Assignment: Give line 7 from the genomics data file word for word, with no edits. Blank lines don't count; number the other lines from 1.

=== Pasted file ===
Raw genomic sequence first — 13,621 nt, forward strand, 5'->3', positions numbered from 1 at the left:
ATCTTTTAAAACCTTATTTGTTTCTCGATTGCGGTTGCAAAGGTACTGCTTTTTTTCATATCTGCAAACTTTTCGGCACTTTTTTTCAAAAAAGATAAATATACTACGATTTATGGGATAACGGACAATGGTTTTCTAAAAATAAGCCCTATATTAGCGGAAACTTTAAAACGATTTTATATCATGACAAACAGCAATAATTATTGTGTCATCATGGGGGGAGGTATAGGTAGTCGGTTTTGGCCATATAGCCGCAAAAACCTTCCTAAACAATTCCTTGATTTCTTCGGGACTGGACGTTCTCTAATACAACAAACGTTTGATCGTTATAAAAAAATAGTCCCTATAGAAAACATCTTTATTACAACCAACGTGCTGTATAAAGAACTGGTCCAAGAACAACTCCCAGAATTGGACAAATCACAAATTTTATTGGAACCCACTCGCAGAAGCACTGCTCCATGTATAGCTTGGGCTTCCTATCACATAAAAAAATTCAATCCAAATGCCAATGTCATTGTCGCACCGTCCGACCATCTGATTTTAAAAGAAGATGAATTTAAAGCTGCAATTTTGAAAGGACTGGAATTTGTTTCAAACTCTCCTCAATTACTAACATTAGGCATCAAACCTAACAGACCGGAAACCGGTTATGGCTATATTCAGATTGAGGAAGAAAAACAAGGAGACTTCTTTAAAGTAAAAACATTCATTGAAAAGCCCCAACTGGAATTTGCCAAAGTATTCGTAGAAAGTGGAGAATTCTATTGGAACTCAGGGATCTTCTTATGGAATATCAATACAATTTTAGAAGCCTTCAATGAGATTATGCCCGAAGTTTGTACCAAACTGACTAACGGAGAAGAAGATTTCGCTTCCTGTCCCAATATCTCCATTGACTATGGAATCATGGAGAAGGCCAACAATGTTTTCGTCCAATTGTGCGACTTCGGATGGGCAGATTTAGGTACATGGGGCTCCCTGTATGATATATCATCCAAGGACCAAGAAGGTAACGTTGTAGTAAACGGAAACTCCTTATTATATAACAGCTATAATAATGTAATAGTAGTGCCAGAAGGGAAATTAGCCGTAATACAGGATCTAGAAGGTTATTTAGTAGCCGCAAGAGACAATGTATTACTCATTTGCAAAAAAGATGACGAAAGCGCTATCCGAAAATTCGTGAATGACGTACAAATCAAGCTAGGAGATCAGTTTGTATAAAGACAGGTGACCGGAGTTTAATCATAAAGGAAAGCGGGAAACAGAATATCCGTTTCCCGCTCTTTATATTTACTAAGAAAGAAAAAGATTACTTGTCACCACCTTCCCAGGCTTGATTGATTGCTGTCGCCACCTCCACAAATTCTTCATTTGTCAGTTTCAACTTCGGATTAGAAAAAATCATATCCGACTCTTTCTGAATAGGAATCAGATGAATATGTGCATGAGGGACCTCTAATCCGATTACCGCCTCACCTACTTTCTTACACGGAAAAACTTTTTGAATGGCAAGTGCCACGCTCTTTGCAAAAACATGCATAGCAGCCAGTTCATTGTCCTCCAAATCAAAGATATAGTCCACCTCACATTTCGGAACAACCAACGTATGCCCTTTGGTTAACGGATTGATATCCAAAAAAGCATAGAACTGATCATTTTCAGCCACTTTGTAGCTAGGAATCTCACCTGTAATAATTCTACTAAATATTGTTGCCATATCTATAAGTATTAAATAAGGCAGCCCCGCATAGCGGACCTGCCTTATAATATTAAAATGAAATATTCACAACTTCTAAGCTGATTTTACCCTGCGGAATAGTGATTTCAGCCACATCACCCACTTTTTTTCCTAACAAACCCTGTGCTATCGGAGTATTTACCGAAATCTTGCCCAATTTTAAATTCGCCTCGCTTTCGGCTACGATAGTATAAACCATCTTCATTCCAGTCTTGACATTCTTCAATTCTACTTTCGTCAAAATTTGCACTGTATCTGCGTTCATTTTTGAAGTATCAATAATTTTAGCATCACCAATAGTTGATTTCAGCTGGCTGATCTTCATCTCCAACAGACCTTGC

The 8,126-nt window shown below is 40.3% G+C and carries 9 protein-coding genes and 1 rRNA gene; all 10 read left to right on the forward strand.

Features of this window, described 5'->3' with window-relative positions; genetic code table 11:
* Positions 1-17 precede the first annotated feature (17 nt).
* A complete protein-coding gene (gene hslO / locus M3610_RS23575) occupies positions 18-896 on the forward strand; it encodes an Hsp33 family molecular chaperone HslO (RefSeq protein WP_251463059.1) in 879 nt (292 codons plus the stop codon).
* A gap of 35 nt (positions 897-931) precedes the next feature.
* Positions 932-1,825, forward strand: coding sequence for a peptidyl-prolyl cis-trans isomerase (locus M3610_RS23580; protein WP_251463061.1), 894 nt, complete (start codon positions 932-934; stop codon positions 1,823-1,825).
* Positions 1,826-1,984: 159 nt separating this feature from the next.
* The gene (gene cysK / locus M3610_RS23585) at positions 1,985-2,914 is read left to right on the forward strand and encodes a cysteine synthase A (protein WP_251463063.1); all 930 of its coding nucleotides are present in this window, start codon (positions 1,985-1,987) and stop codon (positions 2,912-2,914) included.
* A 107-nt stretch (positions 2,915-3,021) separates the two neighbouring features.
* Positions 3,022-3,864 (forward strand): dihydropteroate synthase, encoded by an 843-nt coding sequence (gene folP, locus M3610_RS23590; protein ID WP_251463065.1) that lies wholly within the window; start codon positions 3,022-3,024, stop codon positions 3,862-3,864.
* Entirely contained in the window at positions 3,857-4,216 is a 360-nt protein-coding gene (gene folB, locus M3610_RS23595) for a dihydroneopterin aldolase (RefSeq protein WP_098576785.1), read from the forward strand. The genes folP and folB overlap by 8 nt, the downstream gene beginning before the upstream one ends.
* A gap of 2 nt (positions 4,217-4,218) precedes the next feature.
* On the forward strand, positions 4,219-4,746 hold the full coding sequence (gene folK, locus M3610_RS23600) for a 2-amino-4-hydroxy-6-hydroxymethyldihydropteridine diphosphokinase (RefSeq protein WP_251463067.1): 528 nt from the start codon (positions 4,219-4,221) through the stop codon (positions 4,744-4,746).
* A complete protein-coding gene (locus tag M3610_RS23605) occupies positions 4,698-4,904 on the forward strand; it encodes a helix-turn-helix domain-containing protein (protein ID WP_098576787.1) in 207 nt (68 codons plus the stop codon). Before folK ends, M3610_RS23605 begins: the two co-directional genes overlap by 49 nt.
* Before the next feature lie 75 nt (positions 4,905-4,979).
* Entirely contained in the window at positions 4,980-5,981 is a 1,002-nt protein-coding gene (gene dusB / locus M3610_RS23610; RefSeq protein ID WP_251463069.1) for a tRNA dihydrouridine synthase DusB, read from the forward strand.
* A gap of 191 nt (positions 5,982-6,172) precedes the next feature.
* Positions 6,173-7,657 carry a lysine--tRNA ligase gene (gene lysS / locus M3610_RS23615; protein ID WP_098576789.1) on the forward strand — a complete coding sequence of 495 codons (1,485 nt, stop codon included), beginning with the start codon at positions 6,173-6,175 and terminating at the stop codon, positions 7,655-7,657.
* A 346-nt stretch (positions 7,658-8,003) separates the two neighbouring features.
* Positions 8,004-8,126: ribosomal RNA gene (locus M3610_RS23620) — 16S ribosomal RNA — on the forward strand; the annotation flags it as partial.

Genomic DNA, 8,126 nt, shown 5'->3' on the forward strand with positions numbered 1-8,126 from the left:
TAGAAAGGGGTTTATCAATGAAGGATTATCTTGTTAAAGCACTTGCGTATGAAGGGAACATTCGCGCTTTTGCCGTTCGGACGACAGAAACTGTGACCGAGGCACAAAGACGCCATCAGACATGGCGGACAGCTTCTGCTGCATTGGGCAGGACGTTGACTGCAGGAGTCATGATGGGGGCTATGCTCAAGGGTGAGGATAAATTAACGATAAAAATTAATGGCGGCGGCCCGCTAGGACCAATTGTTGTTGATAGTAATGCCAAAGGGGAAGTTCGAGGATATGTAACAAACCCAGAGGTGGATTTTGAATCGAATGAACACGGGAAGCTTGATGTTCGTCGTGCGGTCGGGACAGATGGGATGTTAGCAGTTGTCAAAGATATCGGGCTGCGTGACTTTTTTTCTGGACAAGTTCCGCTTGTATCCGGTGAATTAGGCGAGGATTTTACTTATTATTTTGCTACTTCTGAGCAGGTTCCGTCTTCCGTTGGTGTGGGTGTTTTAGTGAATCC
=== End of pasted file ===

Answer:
* A gap of 35 nt (positions 897-931) precedes the next feature.